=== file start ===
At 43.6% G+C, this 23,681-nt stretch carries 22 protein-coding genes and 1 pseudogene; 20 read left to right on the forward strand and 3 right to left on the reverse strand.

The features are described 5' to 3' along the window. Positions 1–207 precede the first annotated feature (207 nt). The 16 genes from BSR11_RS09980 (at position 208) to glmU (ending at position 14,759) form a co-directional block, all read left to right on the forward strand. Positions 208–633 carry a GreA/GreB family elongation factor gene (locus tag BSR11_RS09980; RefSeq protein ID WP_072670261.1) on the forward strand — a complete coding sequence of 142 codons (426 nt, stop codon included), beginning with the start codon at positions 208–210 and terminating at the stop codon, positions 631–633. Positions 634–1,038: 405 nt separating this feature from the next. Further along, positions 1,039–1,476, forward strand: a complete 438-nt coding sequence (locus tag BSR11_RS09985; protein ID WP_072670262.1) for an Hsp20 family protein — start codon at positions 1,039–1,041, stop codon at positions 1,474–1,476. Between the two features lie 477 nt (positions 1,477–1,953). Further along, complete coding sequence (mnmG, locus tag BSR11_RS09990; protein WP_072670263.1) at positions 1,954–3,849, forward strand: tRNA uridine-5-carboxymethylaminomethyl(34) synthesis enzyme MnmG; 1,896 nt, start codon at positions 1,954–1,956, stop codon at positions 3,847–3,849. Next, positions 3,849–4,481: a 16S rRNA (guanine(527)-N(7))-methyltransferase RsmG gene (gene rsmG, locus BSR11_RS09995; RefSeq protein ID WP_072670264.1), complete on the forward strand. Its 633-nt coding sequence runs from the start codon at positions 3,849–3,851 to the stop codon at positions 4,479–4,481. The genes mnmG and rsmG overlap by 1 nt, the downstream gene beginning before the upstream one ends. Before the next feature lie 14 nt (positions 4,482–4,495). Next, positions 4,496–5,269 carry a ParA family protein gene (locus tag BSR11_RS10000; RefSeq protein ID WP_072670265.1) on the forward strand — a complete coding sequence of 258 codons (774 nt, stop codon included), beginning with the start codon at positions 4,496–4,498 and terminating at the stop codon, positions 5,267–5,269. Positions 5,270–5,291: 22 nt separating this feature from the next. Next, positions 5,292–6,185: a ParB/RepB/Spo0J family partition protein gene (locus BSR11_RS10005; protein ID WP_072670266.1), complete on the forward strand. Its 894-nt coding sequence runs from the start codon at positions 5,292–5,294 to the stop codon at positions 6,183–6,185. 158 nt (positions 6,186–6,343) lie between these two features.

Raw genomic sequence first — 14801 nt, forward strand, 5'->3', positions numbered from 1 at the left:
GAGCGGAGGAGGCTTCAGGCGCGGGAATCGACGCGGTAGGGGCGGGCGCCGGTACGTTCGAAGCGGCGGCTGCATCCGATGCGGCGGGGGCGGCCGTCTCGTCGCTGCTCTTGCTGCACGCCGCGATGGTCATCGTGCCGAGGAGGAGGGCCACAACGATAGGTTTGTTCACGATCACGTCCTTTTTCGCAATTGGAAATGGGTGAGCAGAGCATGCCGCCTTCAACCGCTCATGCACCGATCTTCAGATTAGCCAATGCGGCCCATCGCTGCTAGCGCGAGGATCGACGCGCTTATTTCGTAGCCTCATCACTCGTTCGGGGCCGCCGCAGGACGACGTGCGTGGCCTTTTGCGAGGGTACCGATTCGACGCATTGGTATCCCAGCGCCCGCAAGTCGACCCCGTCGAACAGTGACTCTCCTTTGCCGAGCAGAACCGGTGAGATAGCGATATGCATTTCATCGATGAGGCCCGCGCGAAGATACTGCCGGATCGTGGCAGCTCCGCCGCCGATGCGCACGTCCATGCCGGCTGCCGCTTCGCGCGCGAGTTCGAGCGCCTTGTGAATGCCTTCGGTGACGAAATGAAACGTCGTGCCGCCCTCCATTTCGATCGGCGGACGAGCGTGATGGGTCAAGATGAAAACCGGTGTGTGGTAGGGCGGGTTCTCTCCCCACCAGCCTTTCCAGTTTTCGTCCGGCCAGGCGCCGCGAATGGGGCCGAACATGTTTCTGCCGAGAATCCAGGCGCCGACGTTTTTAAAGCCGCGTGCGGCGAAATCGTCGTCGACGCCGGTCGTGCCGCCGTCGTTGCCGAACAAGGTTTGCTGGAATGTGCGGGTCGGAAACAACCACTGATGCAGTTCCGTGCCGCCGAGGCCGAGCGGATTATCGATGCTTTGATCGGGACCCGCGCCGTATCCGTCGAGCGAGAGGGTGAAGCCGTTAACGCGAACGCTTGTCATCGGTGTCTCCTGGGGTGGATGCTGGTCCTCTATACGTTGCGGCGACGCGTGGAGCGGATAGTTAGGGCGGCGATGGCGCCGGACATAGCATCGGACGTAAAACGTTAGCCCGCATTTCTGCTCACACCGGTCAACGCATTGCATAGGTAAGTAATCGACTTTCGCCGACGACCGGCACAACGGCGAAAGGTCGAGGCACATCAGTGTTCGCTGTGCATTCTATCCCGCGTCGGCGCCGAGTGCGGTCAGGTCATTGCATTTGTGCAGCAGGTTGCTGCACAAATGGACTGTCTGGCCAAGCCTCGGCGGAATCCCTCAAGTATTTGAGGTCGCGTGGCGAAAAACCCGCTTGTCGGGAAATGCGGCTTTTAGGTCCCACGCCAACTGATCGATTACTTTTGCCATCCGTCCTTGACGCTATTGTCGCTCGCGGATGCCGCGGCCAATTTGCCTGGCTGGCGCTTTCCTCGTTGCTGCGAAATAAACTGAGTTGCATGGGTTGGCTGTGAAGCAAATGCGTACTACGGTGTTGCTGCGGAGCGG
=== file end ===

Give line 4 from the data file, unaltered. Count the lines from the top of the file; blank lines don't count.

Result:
GAGCGGAGGAGGCTTCAGGCGCGGGAATCGACGCGGTAGGGGCGGGCGCCGGTACGTTCGAAGCGGCGGCTGCATCCGATGCGGCGGGGGCGGCCGTCTCGTCGCTGCTCTTGCTGCACGCCGCGATGGTCATCGTGCCGAGGAGGAGGGCCACAACGATAGGTTTGTTCACGATCACGTCCTTTTTCGCAATTGGAAATGGGTGAGCAGAGCATGCCGCCTTCAACCGCTCATGCACCGATCTTCAGATTAGCCAATGCGGCCCATCGCTGCTAGCGCGAGGATCGACGCGCTTATTTCGTAGCCTCATCACTCGTTCGGGGCCGCCGCAGGACGACGTGCGTGGCCTTTTGCGAGGGTACCGATTCGACGCATTGGTATCCCAGCGCCCGCAAGTCGACCCCGTCGAACAGTGACTCTCCTTTGCCGAGCAGAACCGGTGAGATAGCGATATGCATTTCATCGATGAGGCCCGCGCGAAGATACTGCCGGATCGTGGCAGCTCCGCCGCCGATGCGCACGTCCATGCCGGCTGCCGCTTCGCGCGCGAGTTCGAGCGCCTTGTGAATGCCTTCGGTGACGAAATGAAACGTCGTGCCGCCCTCCATTTCGATCGGCGGACGAGCGTGATGGGTCAAGATGAAAACCGGTGTGTGGTAGGGCGGGTTCTCTCCCCACCAGCCTTTCCAGTTTTCGTCCGGCCAGGCGCCGCGAATGGGGCCGAACATGTTTCTGCCGAGAATCCAGGCGCCGACGTTTTTAAAGCCGCGTGCGGCGAAATCGTCGTCGACGCCGGTCGTGCCGCCGTCGTTGCCGAACAAGGTTTGCTGGAATGTGCGGGTCGGAAACAACCACTGATGCAGTTCCGTGCCGCCGAGGCCGAGCGGATTATCGATGCTTTGATCGGGACCCGCGCCGTATCCGTCGAGCGAGAGGGTGAAGCCGTTAACGCGAACGCTTGTCATCGGTGTCTCCTGGGGTGGATGCTGGTCCTCTATACGTTGCGGCGACGCGTGGAGCGGATAGTTAGGGCGGCGATGGCGCCGGACATAGCATCGGACGTAAAACGTTAGCCCGCATTTCTGCTCACACCGGTCAACGCATTGCATAGGTAAGTAATCGACTTTCGCCGACGACCGGCACAACGGCGAAAGGTCGAGGCACATCAGTGTTCGCTGTGCATTCTATCCCGCGTCGGCGCCGAGTGCGGTCAGGTCATTGCATTTGTGCAGCAGGTTGCTGCACAAATGGACTGTCTGGCCAAGCCTCGGCGGAATCCCTCAAGTATTTGAGGTCGCGTGGCGAAAAACCCGCTTGTCGGGAAATGCGGCTTTTAGGTCCCACGCCAACTGATCGATTACTTTTGCCATCCGTCCTTGACGCTATTGTCGCTCGCGGATGCCGCGGCCAATTTGCCTGGCTGGCGCTTTCCTCGTTGCTGCGAAATAAACTGAGTTGCATGGGTTGGCTGTGAAGCAAATGCGTACTACGGTGTTGCTGCGGAGCGG